I had also gone to some festivals, including the Tenjin Matsuri, which means festival of the gods. Watching Japanese TV can be a handy to learn, so watching a show on TV about festivals, I picked out the word, “matsuri” and later other words I’ve learned. Or when I hear the sound “ka” it means a question is being asked.

BerlitzI made friends with a housekeeper at the hotel we stayed at early on and have been hanging out with her. She taught me a few words, as has going to the Japanese chiropractor every Friday I try out new words on him from the classes or learn using Google translate during the session.  Exciting and fun! I can just feel those brain cells bursting with fresh connections!

Now originally we elected to learn Romaji only, the phonetic sounds with Roman letters of Japanese language, which consists of Hiragana, Katakana and Kanji. Tomoe said it’s actually harder to then learn the Japanese symbols if you start this way rather than dive in.

But we thought let’s take those baby steps. In many ways Japanese is easier than Romance language, as there is no gender like Romance, which always messed me up. Also the vowels and consonants in Japanese are sounded the same every time. Although it can be difficult too with the sheer number of symbols, vowels and consonants, and the complex system of verb forms and vocabulary that indicate the relative status of the speaker, the listener, and persons mentioned, as well as different sets of words for different uses of numbers. BRAIN BUSTING!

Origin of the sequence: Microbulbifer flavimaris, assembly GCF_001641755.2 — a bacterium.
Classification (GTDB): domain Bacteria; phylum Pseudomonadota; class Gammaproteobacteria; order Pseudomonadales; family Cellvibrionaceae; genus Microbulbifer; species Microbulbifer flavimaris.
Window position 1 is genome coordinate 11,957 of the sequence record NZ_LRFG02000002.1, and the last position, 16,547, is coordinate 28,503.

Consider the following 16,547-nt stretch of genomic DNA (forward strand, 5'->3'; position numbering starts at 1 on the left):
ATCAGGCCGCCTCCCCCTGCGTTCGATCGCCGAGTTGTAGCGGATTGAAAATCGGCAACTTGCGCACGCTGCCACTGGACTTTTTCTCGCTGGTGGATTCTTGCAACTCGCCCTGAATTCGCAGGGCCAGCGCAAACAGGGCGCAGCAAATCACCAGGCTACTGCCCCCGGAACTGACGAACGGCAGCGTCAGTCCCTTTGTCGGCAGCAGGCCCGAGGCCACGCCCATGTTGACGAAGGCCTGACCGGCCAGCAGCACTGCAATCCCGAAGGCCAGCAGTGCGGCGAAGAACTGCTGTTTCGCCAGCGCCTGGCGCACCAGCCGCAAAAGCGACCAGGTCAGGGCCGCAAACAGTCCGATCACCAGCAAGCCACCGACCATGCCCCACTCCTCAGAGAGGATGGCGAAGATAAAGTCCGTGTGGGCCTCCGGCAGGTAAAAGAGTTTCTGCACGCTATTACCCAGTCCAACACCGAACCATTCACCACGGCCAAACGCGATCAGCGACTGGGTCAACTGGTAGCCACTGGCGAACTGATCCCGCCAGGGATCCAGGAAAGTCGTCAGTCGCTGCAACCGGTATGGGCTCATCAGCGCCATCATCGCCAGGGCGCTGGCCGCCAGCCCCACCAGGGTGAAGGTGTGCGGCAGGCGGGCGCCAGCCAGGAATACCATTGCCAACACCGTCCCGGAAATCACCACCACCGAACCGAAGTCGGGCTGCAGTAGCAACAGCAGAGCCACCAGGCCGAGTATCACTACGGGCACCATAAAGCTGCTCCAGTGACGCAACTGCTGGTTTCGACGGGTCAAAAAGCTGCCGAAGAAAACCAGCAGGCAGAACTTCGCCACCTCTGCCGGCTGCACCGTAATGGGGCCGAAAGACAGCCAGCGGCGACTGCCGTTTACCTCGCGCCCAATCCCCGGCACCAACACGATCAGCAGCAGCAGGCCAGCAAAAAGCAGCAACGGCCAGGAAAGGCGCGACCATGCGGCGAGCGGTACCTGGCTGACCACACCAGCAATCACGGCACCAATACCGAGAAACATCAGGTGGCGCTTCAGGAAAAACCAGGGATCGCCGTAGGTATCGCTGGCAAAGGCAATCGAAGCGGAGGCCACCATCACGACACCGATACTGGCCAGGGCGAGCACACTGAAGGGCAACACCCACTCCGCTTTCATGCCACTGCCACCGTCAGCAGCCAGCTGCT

But that’s what’s fun about it. Some people do crossword puzzles, we are learning Japanese! As we did elect to learn some Hiragana the second class, and it felt like being in kindergarten all over again, writing out and pronouncing vowels a, i, u, e, o, or consonants ka, key, ku, kay, ko, putting them together to make words. I make up silly sentences via mnemonics to learn! But we just practice and try words and conversations out on people in the elevator – just communicating, which is a great joy.

It’s good to know too that even Japanese people can’t read the old Japanese languages that are on some of the shrines around Osaka. And luckily a lot of foods are printed with English and Google translate is a godsend. Of course good old fashioned sign language and body language can do wonders to communicate.

Our latest class today really busted our brains and tongues starting out, but with the immersion we started to think and understand. We are here for at least three years it seems with Steve’s work. So we have plenty of time. And every day as I venture out and connect to the Japanese world, it’s wonderful language and culture just sinks in via Japan’s rich customs, festivals, food and never ending amazing people.

Kampai! We are reborn! 

 

Paprika Shokudo Vegan Restaurant in Shinmachi, Osaka City

Paprika Shokudo Vegan Restaurant in Shinmachi, Osaka CityWe discovered the Happy Cow app. And how happy we are! It’s a lifesaver to find vegan and vegetarian friendly restaurants in Osaka.